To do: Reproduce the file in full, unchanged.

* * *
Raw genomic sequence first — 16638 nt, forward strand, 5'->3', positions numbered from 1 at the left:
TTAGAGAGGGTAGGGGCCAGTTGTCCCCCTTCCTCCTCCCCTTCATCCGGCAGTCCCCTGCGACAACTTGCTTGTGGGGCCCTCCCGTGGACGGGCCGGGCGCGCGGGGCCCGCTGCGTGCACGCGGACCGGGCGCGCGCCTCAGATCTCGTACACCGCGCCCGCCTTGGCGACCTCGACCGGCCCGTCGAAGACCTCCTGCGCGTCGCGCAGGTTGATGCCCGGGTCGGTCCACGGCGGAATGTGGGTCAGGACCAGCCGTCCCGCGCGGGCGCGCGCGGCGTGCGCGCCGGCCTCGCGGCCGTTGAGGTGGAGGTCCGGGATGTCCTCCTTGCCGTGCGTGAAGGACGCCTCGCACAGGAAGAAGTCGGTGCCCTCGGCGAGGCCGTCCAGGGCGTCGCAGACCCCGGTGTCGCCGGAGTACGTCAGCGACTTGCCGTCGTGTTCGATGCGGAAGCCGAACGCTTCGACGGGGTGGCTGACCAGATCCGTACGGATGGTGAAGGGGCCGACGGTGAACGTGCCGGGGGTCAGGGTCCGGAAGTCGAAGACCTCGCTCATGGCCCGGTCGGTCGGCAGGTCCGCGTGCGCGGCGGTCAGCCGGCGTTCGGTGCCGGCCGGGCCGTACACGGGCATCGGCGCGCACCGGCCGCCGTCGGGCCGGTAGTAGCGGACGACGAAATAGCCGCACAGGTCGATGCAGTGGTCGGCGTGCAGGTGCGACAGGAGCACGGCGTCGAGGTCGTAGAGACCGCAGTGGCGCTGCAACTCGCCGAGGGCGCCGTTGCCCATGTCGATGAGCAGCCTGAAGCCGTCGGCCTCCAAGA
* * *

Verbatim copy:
Raw genomic sequence first — 16638 nt, forward strand, 5'->3', positions numbered from 1 at the left:
TTAGAGAGGGTAGGGGCCAGTTGTCCCCCTTCCTCCTCCCCTTCATCCGGCAGTCCCCTGCGACAACTTGCTTGTGGGGCCCTCCCGTGGACGGGCCGGGCGCGCGGGGCCCGCTGCGTGCACGCGGACCGGGCGCGCGCCTCAGATCTCGTACACCGCGCCCGCCTTGGCGACCTCGACCGGCCCGTCGAAGACCTCCTGCGCGTCGCGCAGGTTGATGCCCGGGTCGGTCCACGGCGGAATGTGGGTCAGGACCAGCCGTCCCGCGCGGGCGCGCGCGGCGTGCGCGCCGGCCTCGCGGCCGTTGAGGTGGAGGTCCGGGATGTCCTCCTTGCCGTGCGTGAAGGACGCCTCGCACAGGAAGAAGTCGGTGCCCTCGGCGAGGCCGTCCAGGGCGTCGCAGACCCCGGTGTCGCCGGAGTACGTCAGCGACTTGCCGTCGTGTTCGATGCGGAAGCCGAACGCTTCGACGGGGTGGCTGACCAGATCCGTACGGATGGTGAAGGGGCCGACGGTGAACGTGCCGGGGGTCAGGGTCCGGAAGTCGAAGACCTCGCTCATGGCCCGGTCGGTCGGCAGGTCCGCGTGCGCGGCGGTCAGCCGGCGTTCGGTGCCGGCCGGGCCGTACACGGGCATCGGCGCGCACCGGCCGCCGTCGGGCCGGTAGTAGCGGACGACGAAATAGCCGCACAGGTCGATGCAGTGGTCGGCGTGCAGGTGCGACAGGAGCACGGCGTCGAGGTCGTAGAGACCGCAGTGGCGCTGCAACTCGCCGAGGGCGCCGTTGCCCATGTCGATGAGCAGCCTGAAGCCGTCGGCCTCCAAGA